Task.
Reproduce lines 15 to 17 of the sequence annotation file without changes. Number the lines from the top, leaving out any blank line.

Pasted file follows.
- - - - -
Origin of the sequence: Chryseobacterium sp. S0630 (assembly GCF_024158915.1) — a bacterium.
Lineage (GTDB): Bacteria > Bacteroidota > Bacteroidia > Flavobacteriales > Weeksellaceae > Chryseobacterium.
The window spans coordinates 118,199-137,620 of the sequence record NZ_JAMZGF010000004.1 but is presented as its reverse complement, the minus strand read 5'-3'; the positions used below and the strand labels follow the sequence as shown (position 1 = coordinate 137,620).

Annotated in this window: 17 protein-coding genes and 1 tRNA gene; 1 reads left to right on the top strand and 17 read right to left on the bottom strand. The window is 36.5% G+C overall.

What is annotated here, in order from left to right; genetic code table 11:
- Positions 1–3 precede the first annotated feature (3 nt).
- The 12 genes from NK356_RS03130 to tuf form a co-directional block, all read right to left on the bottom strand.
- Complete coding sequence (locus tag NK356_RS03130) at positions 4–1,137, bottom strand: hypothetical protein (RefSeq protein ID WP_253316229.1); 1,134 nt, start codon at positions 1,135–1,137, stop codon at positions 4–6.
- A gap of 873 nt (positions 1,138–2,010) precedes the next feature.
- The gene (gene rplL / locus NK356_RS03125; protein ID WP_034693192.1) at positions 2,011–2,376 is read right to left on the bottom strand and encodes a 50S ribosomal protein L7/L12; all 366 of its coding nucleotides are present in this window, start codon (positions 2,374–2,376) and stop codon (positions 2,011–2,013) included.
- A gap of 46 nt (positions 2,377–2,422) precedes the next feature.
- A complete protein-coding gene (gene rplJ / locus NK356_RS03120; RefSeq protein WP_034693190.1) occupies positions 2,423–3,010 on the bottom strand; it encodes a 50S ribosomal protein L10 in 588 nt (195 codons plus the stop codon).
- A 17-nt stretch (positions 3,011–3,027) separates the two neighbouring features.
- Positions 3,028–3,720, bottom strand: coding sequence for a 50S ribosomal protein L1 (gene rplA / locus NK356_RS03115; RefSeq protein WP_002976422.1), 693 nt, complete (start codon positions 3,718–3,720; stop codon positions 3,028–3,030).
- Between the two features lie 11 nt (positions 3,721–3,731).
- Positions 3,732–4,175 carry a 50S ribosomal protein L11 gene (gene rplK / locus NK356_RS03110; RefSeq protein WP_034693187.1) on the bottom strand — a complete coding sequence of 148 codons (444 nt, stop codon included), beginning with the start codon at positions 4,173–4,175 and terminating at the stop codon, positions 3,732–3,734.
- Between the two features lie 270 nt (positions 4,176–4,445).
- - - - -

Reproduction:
- Between the two features lie 11 nt (positions 3,721–3,731).
- Positions 3,732–4,175 carry a 50S ribosomal protein L11 gene (gene rplK / locus NK356_RS03110; RefSeq protein WP_034693187.1) on the bottom strand — a complete coding sequence of 148 codons (444 nt, stop codon included), beginning with the start codon at positions 4,173–4,175 and terminating at the stop codon, positions 3,732–3,734.
- Between the two features lie 270 nt (positions 4,176–4,445).